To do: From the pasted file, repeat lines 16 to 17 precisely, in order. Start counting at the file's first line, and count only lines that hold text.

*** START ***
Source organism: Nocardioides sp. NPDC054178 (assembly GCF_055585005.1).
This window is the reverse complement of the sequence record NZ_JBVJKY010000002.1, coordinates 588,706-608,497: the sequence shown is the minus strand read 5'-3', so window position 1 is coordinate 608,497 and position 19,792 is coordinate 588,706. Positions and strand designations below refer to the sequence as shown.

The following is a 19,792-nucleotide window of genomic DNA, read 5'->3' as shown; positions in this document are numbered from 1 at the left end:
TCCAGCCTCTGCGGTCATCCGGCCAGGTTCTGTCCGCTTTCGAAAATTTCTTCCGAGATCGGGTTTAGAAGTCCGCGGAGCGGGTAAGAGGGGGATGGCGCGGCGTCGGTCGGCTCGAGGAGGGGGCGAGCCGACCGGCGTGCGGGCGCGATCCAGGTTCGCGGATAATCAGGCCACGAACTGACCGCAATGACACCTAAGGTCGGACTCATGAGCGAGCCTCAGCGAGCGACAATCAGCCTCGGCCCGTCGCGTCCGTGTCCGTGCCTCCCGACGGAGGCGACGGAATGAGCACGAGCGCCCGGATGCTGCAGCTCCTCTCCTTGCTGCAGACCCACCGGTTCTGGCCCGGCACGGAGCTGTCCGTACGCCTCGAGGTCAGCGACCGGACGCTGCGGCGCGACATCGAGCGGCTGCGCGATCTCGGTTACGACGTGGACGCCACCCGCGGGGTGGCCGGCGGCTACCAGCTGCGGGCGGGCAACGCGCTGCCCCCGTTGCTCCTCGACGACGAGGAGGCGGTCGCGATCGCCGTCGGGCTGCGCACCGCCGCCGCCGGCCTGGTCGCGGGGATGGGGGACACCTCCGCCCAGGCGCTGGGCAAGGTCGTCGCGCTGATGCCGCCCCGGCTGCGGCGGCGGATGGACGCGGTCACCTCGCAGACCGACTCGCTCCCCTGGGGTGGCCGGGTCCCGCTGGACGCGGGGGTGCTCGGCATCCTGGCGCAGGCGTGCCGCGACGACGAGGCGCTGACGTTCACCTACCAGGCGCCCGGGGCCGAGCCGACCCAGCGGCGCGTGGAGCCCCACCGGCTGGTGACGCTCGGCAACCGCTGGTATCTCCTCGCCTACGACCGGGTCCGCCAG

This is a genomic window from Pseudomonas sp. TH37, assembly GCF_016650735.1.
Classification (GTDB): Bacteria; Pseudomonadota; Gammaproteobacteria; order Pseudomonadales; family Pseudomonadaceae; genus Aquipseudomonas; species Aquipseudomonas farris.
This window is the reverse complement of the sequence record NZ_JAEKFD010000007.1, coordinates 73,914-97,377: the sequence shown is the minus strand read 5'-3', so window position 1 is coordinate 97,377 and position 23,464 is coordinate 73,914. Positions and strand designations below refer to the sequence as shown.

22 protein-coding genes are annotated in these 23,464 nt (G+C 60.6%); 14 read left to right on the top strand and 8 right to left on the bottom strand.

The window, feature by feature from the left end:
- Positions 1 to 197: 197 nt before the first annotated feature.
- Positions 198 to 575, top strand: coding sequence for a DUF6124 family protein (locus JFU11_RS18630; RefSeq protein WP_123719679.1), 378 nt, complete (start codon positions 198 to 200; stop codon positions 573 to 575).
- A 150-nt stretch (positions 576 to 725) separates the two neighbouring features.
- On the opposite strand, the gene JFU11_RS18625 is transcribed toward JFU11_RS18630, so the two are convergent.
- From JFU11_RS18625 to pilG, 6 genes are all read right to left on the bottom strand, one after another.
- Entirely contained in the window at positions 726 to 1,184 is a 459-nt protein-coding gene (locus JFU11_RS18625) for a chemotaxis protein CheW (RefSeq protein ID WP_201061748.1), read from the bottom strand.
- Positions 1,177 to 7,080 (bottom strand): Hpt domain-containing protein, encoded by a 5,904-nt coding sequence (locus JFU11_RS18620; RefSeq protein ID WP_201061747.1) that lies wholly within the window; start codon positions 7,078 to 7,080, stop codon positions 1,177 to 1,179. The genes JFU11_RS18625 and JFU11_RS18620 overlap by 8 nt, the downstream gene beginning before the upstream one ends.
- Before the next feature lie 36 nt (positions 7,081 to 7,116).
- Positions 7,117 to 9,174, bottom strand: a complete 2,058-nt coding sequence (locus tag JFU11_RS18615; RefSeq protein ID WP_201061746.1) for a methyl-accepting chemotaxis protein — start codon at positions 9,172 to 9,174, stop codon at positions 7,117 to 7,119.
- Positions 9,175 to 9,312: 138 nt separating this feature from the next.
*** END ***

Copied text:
- Positions 1,177 to 7,080 (bottom strand): Hpt domain-containing protein, encoded by a 5,904-nt coding sequence (locus JFU11_RS18620; RefSeq protein ID WP_201061747.1) that lies wholly within the window; start codon positions 7,078 to 7,080, stop codon positions 1,177 to 1,179. The genes JFU11_RS18625 and JFU11_RS18620 overlap by 8 nt, the downstream gene beginning before the upstream one ends.
- Before the next feature lie 36 nt (positions 7,081 to 7,116).